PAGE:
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The EFDA roadmap: Fusion Electricity to the European grid by 2050!

A realistic approach that gives Europe fusion electricity in the 2040s

Last month, the European Fusion Development Agreement (EFDA) has released a roadmap to the realisation of a supply of fusion electricity to the grid by 2050. It is an ambitious roadmap, but at the same time realistic in its recognition of important problems that still need to be overcome to make commercial fusion happen. Through a goal-oriented approach, the roadmap transforms these problems into eight different missions, aimed at resolving critical aspects for reactor application.

An important role for education and training

The roadmap also calls for changes in fusion education and training. It recognizes the importance of a good human resource strategy, to prepare engineers for the transition of the fusion programme from a science-driven, lab-based experiment, to a technology-driven, industry-based project.

With a similar view to the future, the FuseNet association aims to prepare the next generation of students with the required competences that are needed for this paradigm shift in fusion education and focuses on involving industry in that process.

Two more periods beyond the Horizon

The roadmap covers three periods: The upcoming European Union's research and innovation programme called Horizon 2020, the years 2021-2030 and the time between 2031 and 2050.

  • 2014-2020: In the first period, termed Horizon 2020, ITER is the key facility of the roadmap as it is expected to achieve most of the important missions and associated milestones on the path to fusion power.

    While this phase is the key element of the roadmap, it should be noted that its success depends on how announced budget cuts for Horizon 2020 will be implemented. On Feb. 09, 2013, the EU heads of states allocated a budget of €70.9 billion rather than the estimated €80 billion needed for the overall research programme, in which the fusion programme has its part.
  • 2021-2030: The second period is focused on maximising ITER exploitation and on preparing the construction of a demonstration power plant DEMO. In this phase, most of the eight missions need to be accomplished in order to be ready for the third phase, in which DEMO is constructed.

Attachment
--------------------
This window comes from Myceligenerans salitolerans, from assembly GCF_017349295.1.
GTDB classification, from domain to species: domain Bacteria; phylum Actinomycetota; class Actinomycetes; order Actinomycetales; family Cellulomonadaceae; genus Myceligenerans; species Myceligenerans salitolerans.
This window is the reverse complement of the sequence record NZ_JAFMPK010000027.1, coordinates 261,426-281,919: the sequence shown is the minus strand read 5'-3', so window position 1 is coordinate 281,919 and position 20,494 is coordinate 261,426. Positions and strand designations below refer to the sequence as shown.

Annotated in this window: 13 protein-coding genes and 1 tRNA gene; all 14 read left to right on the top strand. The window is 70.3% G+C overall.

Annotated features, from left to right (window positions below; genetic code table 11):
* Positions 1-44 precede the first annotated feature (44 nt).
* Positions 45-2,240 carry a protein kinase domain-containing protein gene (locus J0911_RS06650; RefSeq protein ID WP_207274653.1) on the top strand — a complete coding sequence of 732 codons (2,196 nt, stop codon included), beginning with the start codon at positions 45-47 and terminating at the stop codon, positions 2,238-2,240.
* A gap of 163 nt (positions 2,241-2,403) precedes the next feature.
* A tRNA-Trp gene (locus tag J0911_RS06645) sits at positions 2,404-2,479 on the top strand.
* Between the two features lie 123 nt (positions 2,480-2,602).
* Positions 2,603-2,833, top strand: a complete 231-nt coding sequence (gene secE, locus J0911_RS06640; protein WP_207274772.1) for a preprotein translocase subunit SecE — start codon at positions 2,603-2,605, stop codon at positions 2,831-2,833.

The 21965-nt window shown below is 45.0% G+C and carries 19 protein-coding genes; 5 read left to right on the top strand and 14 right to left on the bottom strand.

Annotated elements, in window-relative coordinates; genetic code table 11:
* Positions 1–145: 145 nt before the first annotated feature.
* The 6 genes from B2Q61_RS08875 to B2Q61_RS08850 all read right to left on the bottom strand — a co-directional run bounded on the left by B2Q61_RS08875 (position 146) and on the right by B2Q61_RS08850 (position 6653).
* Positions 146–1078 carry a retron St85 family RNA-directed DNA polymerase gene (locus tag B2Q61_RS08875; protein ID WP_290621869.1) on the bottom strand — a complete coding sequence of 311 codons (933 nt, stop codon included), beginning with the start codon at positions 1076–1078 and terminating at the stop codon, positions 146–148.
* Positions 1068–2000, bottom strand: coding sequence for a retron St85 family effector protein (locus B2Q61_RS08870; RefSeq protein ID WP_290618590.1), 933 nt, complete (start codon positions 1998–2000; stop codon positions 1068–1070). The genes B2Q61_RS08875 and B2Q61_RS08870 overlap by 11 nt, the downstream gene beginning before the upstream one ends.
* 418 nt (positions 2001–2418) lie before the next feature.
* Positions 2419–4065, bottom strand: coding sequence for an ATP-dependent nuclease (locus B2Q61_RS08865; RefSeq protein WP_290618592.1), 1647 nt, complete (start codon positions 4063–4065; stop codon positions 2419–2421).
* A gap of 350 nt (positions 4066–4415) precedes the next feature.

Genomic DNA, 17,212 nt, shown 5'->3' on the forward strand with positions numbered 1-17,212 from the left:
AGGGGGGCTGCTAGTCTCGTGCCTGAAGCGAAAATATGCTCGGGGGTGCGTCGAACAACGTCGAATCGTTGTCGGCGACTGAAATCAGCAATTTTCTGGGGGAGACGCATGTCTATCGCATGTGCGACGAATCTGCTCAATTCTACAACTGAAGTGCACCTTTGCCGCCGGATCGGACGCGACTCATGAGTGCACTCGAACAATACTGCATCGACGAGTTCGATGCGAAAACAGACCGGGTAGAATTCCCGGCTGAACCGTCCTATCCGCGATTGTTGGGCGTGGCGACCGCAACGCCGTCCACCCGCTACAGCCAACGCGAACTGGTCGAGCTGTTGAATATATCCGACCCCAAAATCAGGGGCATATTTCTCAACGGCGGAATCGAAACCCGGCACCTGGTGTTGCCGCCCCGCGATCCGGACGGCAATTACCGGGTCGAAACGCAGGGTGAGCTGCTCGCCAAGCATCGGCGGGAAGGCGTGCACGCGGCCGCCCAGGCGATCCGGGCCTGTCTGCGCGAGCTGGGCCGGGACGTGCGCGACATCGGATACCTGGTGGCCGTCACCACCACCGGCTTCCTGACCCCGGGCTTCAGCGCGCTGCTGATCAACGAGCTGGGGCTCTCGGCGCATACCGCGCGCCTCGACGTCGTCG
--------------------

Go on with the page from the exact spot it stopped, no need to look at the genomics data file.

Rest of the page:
• 2030-2050: DEMO is foreseen to start operation in the early 2040s and will be the first fusion reactor to supply a few hundred Megawatts of net fusion electricity to the grid. Building and operating DEMO, including a demonstration of high plant availability, is the subject of the last roadmap phase.

For each of the eight missions (FuseNet will soon publish an in-depth article on these 8 challenges), the roadmap reviews the current status of research, identifies open issues, proposes a research and development programme and estimates the required resources.

Furthermore, the roadmap points out the needs for basic research, to intensify industrial involvement, and to seek all opportunities for collaboration outside Europe. According to Dr Francesco Romanelli, EFDA Leader, this pragmatic approach to an ambitious program should maintain Europe in its leading position in the field, at a reasonable cost.

Preparing a new generation of engineers

In the course of the roadmap implementation, the fusion programme will move from being laboratory-based and science-driven towards an industry- and technology-driven venture.

We therefore not only need the best fusion scientists, but also need to prepare the best young engineers to join the ITER and DEMO projects.

In line with the mission of Fusenet, the roadmap recognizes that fusion laboratories and universities play a key role in providing training and education in fusion science and technology, and that involvement of industry is an important part of this.

The involvement of industry and a connecting role for FuseNet

The roadmap also mentions that industrial involvement already represents a turnover of ~6 billion euro over ~10 years and that involvement of industry in all technological and system aspects of the design is required to make ITER and DEMO successful.

FuseNet is planning to establish an Industry council and work together with industry in research and education: e.g. through match-making services for internships and vacancies, joined projects, providing in-company training, stimulating development of engineering skills on large devices, and preparing students with the engineering skills most needed by industry. By bringing the universities, research institutes and industry together, FuseNet wants to prepare European fusion education and industry for the challenges of this roadmap.

In chapter 9 of the EFDA roadmap you can read more on Industrial involvement.

Read more on Training and Education and on forming the generation ITER in chapter 7 of the EFDA roadmap: